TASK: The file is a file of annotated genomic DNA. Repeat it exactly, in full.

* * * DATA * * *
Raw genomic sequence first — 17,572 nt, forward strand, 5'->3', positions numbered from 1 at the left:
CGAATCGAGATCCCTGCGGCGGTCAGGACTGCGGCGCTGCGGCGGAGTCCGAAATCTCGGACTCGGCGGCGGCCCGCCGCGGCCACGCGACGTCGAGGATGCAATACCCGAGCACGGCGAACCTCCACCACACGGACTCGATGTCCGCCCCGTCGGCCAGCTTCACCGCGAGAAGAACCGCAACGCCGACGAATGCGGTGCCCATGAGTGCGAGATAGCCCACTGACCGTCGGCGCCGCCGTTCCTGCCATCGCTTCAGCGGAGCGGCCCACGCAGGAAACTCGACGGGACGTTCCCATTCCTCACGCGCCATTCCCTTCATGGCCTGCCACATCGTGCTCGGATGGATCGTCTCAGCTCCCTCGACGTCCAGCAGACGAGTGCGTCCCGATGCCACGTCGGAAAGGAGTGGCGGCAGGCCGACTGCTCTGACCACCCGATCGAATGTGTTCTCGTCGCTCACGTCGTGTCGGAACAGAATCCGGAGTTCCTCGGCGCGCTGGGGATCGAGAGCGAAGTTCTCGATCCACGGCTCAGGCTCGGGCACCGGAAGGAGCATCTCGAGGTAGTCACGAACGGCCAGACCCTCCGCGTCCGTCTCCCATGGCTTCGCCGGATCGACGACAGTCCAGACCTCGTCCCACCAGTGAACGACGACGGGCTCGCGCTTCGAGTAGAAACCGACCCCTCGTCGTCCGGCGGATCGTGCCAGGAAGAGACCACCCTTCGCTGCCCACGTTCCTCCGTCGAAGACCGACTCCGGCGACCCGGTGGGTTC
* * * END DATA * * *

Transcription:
Raw genomic sequence first — 17,572 nt, forward strand, 5'->3', positions numbered from 1 at the left:
CGAATCGAGATCCCTGCGGCGGTCAGGACTGCGGCGCTGCGGCGGAGTCCGAAATCTCGGACTCGGCGGCGGCCCGCCGCGGCCACGCGACGTCGAGGATGCAATACCCGAGCACGGCGAACCTCCACCACACGGACTCGATGTCCGCCCCGTCGGCCAGCTTCACCGCGAGAAGAACCGCAACGCCGACGAATGCGGTGCCCATGAGTGCGAGATAGCCCACTGACCGTCGGCGCCGCCGTTCCTGCCATCGCTTCAGCGGAGCGGCCCACGCAGGAAACTCGACGGGACGTTCCCATTCCTCACGCGCCATTCCCTTCATGGCCTGCCACATCGTGCTCGGATGGATCGTCTCAGCTCCCTCGACGTCCAGCAGACGAGTGCGTCCCGATGCCACGTCGGAAAGGAGTGGCGGCAGGCCGACTGCTCTGACCACCCGATCGAATGTGTTCTCGTCGCTCACGTCGTGTCGGAACAGAATCCGGAGTTCCTCGGCGCGCTGGGGATCGAGAGCGAAGTTCTCGATCCACGGCTCAGGCTCGGGCACCGGAAGGAGCATCTCGAGGTAGTCACGAACGGCCAGACCCTCCGCGTCCGTCTCCCATGGCTTCGCCGGATCGACGACAGTCCAGACCTCGTCCCACCAGTGAACGACGACGGGCTCGCGCTTCGAGTAGAAACCGACCCCTCGTCGTCCGGCGGATCGTGCCAGGAAGAGACCACCCTTCGCTGCCCACGTTCCTCCGTCGAAGACCGACTCCGGCGACCCGGTGGGTTC